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NEW : Middle East respiratory syndrome coronavirus (MERS-CoV)
Middle East Respiratory Syndrome, or MERS, is a viral respiratory illness caused by Middle East Respiratory Syndrome Coronavirus—MERS-CoV. Symptoms can range from mild to severe and can include fever, cough, shortness of breath, and acute respiratory illness, including pneumonia. Those infected can have gastrointestinal symptoms, including diarrhea, and kidney failure. Approximately 36% of reported patients with MERS have died.
There is no vaccine or antiviral treatment recommended for MERS-CoV infection. So, to protect yourself and your family from respiratory illnesses, we recommend everyday preventive actions. Wash hands often; avoid close contact with people who appear sick; avoid touching the eyes, nose, and mouth with unwashed hands; and disinfect frequently touched surfaces such as school furniture.
If you develop a fever and symptoms of respiratory illness, such as cough or shortness of breath, within 14 days after traveling to countries in or near the Arabian Peninsula, or Korean peninsula contact the nearest government hospital and mention your recent travel. While sick, stay home from work or school and reduce the possibility of spreading illness to others. Although the majority of human cases of MERS have been attributed to human-to-human infections, camels are likely to be a major reservoir host for MERS-CoV in Arabic Peninsula and an animal source of MERS infection in humans.
If you’ve had recent close contact with a traveler from the Arabian or Korean Peninsula who has fever and symptoms of respiratory illness, monitor your health for 14 days, starting from the day you were last exposed to the sick person. If you develop fever and symptoms of respiratory illness, you should contact the nearest government hospital and mention your recent contact. If you’ve had close contact with a confirmed or probable case of MERS, contact the nearest government hospital immediately.
NEW:--- Current situation of seasonal Influenza in Sri Lanka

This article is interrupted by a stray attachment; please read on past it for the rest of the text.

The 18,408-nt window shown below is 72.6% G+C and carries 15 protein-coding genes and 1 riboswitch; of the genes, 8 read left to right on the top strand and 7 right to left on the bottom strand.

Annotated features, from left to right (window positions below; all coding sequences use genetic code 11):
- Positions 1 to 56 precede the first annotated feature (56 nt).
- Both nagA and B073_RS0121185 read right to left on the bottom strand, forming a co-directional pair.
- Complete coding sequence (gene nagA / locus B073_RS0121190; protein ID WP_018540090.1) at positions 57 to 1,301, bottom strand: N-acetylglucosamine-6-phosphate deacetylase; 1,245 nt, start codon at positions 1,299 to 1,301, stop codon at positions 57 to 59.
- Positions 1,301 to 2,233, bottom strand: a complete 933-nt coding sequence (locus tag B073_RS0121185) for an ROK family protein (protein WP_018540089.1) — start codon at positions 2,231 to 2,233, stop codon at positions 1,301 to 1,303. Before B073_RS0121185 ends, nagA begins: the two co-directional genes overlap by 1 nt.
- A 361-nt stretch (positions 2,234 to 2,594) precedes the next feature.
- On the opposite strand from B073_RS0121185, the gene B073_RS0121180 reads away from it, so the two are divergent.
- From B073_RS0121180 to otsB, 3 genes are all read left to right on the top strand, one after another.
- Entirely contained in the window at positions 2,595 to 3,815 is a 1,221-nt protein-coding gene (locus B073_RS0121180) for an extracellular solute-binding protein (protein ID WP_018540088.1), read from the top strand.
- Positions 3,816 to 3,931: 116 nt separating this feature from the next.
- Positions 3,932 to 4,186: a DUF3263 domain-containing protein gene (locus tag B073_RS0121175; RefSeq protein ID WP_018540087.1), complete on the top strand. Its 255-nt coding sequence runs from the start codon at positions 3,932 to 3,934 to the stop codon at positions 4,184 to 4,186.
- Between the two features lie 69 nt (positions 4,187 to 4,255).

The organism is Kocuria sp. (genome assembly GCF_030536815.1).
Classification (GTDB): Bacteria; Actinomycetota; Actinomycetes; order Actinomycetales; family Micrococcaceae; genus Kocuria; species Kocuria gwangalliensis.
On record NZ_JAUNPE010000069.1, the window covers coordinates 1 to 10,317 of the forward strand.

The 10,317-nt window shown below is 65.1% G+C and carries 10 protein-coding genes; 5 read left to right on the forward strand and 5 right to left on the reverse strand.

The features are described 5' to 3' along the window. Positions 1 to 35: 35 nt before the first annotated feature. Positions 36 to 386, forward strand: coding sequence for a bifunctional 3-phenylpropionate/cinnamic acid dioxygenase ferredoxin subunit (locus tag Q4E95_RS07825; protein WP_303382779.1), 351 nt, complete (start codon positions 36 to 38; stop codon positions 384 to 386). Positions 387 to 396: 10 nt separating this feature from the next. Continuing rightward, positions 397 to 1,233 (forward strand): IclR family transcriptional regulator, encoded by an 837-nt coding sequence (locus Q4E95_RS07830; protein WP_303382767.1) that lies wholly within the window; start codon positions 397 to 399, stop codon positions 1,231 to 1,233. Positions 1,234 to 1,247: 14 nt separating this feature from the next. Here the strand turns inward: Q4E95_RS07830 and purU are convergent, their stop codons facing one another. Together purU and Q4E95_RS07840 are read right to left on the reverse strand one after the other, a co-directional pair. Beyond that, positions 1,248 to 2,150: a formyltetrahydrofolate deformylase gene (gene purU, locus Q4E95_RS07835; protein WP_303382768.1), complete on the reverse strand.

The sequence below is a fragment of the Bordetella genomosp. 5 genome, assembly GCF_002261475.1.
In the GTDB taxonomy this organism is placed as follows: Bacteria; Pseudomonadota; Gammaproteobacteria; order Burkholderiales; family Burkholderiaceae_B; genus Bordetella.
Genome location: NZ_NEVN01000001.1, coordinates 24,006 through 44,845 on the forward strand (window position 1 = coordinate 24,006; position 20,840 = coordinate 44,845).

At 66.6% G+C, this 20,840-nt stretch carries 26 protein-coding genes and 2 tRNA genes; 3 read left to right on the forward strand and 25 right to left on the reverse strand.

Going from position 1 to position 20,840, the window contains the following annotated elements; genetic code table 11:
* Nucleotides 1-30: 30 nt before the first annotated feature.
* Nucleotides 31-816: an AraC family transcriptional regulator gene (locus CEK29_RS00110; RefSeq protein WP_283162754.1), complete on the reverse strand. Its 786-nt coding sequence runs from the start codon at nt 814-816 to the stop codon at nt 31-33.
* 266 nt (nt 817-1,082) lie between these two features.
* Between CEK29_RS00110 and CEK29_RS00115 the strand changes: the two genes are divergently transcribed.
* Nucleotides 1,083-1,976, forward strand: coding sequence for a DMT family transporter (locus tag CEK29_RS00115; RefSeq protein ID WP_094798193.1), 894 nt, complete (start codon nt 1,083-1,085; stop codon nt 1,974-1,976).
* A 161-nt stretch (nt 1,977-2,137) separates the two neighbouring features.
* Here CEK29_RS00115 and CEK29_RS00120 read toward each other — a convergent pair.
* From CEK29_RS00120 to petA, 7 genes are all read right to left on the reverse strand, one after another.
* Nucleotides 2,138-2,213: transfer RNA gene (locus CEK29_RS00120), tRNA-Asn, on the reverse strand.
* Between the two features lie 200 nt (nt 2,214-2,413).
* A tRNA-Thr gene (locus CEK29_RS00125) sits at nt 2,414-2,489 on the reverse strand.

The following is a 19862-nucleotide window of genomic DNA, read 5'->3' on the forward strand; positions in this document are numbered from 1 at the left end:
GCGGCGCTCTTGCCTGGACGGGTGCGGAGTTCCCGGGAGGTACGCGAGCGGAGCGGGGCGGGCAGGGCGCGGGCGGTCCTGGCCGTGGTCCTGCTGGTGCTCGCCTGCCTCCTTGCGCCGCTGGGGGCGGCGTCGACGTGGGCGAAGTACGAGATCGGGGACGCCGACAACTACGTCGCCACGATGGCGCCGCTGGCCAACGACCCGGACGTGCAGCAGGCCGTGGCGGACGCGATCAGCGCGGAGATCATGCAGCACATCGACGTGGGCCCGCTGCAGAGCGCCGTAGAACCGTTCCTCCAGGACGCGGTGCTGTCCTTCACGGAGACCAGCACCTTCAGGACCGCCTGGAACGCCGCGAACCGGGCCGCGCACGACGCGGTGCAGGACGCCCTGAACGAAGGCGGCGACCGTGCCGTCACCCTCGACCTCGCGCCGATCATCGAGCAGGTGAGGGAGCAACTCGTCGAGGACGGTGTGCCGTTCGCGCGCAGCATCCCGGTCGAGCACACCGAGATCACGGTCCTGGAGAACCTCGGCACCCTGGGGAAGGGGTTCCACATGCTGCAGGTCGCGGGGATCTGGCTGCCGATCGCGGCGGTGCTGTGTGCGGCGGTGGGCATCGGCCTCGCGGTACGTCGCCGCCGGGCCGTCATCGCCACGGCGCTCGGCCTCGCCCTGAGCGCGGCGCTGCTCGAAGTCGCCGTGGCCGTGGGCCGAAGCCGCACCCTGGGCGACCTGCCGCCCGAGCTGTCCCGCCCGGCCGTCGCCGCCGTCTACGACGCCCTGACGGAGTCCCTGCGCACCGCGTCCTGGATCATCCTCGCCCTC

The influenza viruses
Seasonal influenza viruses are largely grouped as A, B and C. The Influenza A virus sub types H1N1 and H3N2 have been in circulation in the country causing influenza recently. In addition, there are two type B viruses that are also circulating as seasonal influenza viruses. Influenza C poses much less of a disease burden. Globally, seasonal influenza has shown a decreasing trend according to the World Health Organization surveillance data. Similarly in tropical Asia, influenza activity has been low during the recent past (WHO 2015).
Global burden of influenza
Based on FluNet (the World Health Organization global tool for influenza virological surveillance), during the latter half of April and early May 2015, 26.1% of the globally tested samples have been influenza A while 73.9 % were reported to be influenza B. Of the sub typed influenza A viruses, 53.8% were influenza A (H1N1) pdm09 and 46.2% were influenza A (H3N2).
Burden of influenza in Sri Lanka
During the first week of March 2015, seven suspected cases of influenza were reported to the Epidemiology Unit from Thissamaharama, which included five pregnant women and two children. Of the pregnant women two were positive for influenza A. However, on further investigation the cases were found to be geographically scattered.
Cases of influenza continue to be reported from all areas of the country. This year up to the third week of May, the Medical Research Institute has tested 252 samples positive for influenza; influenza A - 170 and influenza B – 82. Out of the 78 influenza A cases that were sub typed there had been 42 Influenza A H1N1 cases (National Influenza Center 2015). It was also noted that four pregnant women who died during the months of April and May have been found to be positive for influenza A.
Reference Epidemiology Unit, Ministry of Health, Sri Lanka.